Let’s take a real-world example for a spin…
Here’s a bearish pin/doji that popped up on Eur/Usd a while ago – FYI, I treat dojis as pins.
From the get-go, this pattern looks like the ideal pin – a mammoth wick, tiny body, formed at a sturdy support level – it even gets a nod from a fib level.
This bearish pin checks all the right boxes of being a stellar trade, but how does it fare on the lower timeframes?
YIKES – not quite as peachy now, is it?
On the 15-minute, we see this pin is the offspring of 4 small candles.
The first is a bull candle, and in this case, a hefty one.
The wick was born from price slicing into this – creating the illusion that the pin was a solid signal. Candle 2 is the first bear candle, but it’s dwarfed by the bull candle – not a promising sign.
Remember: small candles scream low momentum.
If the banks place trades to flip price, that’ll flash as high momentum, i.e., giant candles, akin to engulfs and outside bars.
Candle 3 is also on the small side, though slightly beefier than candle 2.
More evidence of low momentum.
Sure, price is taking a nosedive, but it’s doing so with small candles that whisper low momentum – a sign the pin didn’t form from the banks placing trades, but rather from taking profits or closing trades.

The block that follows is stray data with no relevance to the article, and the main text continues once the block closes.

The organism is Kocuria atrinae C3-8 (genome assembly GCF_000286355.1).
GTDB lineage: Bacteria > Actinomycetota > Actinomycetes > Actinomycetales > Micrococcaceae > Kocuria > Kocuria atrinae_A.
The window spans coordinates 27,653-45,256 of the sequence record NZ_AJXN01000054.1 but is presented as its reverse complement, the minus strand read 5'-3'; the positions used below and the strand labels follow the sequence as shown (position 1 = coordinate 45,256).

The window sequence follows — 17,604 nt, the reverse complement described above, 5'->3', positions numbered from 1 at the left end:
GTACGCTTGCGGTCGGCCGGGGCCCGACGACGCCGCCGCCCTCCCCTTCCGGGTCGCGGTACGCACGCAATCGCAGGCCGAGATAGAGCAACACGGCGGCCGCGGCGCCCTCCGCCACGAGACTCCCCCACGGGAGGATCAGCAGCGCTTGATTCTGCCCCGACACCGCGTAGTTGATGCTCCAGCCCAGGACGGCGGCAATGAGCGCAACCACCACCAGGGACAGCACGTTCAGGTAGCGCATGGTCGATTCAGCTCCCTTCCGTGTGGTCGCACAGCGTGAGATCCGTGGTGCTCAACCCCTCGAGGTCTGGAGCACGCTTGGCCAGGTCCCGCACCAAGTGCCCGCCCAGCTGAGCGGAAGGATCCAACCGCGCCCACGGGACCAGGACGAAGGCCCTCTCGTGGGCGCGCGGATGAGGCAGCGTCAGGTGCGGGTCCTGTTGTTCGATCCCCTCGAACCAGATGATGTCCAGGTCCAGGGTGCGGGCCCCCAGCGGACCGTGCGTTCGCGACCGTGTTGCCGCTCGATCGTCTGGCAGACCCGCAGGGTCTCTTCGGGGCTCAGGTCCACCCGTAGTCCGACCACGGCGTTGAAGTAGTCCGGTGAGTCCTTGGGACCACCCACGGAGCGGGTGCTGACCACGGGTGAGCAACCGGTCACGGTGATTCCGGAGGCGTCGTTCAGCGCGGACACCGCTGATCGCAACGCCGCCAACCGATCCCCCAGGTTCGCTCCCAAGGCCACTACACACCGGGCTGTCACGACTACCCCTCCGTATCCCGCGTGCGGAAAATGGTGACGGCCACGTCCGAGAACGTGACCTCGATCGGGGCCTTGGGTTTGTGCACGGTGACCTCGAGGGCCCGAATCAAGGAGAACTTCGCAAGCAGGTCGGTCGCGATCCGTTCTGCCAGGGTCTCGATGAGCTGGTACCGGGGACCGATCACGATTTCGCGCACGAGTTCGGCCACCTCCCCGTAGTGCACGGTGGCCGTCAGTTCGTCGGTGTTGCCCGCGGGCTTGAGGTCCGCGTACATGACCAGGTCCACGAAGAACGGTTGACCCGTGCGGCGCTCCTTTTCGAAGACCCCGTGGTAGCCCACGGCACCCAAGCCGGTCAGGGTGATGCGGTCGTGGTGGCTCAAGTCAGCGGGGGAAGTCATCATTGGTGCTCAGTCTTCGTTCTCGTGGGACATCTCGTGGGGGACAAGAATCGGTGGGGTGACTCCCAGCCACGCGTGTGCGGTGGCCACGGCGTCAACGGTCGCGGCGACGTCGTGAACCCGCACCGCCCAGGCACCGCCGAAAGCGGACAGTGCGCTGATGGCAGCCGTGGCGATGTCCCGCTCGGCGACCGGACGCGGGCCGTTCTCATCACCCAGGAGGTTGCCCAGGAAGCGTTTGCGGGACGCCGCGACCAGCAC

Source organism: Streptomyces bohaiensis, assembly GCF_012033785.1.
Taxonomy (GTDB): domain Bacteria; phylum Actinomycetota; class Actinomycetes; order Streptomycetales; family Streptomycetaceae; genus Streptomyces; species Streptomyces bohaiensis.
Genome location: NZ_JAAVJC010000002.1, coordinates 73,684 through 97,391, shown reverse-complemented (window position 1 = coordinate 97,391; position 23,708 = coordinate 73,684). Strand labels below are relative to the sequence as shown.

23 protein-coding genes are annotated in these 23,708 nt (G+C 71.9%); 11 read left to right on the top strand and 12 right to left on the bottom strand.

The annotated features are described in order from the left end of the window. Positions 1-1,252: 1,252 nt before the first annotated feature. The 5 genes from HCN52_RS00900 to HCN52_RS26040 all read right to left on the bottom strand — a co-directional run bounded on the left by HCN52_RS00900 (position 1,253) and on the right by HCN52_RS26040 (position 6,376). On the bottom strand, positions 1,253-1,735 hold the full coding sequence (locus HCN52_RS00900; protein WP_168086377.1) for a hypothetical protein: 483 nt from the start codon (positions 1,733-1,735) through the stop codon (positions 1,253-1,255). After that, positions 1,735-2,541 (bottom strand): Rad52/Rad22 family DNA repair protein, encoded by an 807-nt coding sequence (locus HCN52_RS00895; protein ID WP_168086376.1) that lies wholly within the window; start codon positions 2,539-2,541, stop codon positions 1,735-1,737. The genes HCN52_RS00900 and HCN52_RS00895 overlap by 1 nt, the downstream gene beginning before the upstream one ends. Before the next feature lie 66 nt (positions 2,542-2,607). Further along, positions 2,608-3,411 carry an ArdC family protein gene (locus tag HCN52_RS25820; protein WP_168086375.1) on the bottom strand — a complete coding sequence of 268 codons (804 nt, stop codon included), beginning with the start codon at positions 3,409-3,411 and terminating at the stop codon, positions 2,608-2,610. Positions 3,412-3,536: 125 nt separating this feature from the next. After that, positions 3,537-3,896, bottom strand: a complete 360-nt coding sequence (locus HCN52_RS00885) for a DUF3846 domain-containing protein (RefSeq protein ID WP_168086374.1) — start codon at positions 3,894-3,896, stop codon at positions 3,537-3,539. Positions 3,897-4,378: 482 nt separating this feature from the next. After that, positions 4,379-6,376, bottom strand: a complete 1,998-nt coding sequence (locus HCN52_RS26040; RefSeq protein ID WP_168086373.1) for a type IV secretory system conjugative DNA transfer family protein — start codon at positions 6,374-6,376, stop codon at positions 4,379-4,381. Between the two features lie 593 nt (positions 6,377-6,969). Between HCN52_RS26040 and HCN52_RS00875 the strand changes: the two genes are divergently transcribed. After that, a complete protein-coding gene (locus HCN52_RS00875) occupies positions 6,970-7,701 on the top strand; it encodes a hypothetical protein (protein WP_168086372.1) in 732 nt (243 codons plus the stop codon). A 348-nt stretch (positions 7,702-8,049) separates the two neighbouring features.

The last kid on the block – candle 4 – is another modest bear candle that nudges the price to the open of the initial bull candle. This makes the pin close equally – a feature that ironically makes it appear even more tempting.
Can you see the point I’m driving at?
Why this pin had a slim chance of hitting the mark, even though it looked like a champ on the 1-hour?
At first, this pin looked like a knockout!
The pattern ticked all the right boxes – a substantial wick, small body; it touched multiple technical levels with harmony… a top-notch pin in anyone’s book!
But, when we scratched beneath the surface…
We discovered it was far from a stellar pin.
While it boasted a large wick on the 1-hour, the 15-minute revealed the wick was born out of small bear candlesticks – a telltale sign of scant momentum behind the move.
No momentum = no game.
So, this clues us in the pin probably formed from the banks pocketing profits or wrapping up trades… NOT placing trades to flip the price, which is what we’re on the hunt for.
What Good Pin Bars Look Like
Alright, so now you’re clued in on how low probability pins form – courtesy of pint-sized candlesticks that scream low momentum – let me serve up a few samples of high probability pins…
Then you can go on a treasure hunt yourself.
When it comes to high probability pins, the golden rule etched in your mind should be:
One humongous candle has to form in the direction of the reversal.
- For bullish pins, watch for at least one large bear candle on the lower timeframe.
- For bearish pins, watch for a significant bull candle on the lower timeframe.
A giant candle, especially an engulfing one, signals high momentum (read: force) backing the move. That’s our cue that the banks likely crafted the pin by placing trades. And why on earth would they do that? Because they want price to reverse and zip in the opposite direction!